A video of young girls playing nontraditional women’s sports

The video interviews young girls playing sports—particularly those sports that have been traditionally considered suitable for men—weightlifting, boxing and rugby. These young girls clearly think that girls should not only be able to play rugby—a very rough sport—but also be captain of the team!

P&G calls for Olympic athletes and organizing committees to inspire a world where “every girl truly feels that she can play sports and will Keep Playing #LikeAGirl.” Of course this is a plug for Always feminine products, but the message is heartfelt and timely, and it’s never been more relevant.

Thinking about outsourcing  your content marketing program? Talk to us at Top of Mind Marketing. We’re writers and content marketing experts.

FAQs are back for a reason--easy to create, repurpose and they're great for search.

FAQs: They’re Back and They’re Powerful

By | websites | No Comments

I remember the first-generation websites that we all had a lifetime ago. They were clunky and slow and had way too much poorly written content, bad navigation bit-mapped images. They also invariably had FAQs because we really didn’t know what else to include. I’ve hated FAQs ever since—I’ve always associated them with those crappy websites.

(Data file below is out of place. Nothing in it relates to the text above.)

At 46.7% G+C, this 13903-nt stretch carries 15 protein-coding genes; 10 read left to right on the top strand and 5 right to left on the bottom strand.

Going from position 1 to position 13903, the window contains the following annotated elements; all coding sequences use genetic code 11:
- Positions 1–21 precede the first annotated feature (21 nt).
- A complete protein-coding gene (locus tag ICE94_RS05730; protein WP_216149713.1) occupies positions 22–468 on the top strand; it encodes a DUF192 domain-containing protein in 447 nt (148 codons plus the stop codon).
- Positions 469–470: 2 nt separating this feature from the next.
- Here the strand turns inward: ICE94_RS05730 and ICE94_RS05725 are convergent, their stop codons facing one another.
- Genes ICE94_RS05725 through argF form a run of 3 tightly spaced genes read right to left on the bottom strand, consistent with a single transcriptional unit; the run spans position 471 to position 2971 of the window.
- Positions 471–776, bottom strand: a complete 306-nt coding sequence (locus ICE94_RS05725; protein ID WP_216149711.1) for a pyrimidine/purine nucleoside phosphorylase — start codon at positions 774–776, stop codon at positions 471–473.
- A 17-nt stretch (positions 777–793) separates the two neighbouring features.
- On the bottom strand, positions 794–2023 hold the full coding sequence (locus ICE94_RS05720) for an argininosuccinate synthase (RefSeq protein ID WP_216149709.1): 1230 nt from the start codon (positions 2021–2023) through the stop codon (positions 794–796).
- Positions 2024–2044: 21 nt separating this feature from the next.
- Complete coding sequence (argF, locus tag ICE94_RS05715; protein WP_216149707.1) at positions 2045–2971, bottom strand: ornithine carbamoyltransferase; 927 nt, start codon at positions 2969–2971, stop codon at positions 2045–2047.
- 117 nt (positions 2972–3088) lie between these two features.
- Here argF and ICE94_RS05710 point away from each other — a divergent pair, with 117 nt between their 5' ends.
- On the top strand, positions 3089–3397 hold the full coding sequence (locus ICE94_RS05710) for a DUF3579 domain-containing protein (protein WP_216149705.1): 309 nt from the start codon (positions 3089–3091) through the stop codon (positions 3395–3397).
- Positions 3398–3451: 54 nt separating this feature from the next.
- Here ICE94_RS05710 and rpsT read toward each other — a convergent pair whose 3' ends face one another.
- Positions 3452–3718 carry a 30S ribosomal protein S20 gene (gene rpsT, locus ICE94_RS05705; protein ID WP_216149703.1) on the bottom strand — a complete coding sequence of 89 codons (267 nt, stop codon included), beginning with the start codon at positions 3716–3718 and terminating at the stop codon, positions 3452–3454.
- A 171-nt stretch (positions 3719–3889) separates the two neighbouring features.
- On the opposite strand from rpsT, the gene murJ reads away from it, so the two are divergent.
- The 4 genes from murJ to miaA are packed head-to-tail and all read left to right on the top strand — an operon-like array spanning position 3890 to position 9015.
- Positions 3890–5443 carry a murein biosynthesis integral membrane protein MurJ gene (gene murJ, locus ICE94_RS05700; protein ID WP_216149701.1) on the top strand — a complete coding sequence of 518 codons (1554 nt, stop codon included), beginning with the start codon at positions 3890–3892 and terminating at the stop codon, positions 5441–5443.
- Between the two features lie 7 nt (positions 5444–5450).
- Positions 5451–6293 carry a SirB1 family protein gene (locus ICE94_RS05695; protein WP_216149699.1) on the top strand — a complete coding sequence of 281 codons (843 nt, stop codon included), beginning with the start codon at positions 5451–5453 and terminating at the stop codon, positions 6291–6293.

But I’m seeing a lot of FAQs these days and I like them because they’re complete workhorses. They can be repurposed, they can improve organic search rankings, and they can even be used in your AdWords campaigns. I just used these very effectively on a recent project, and they were the perfect solution—consolidating potential questions about key company services on a single page.

Key benefits of FAQs

1.FAQs can be repurposed for e-newsletters, blogs and social media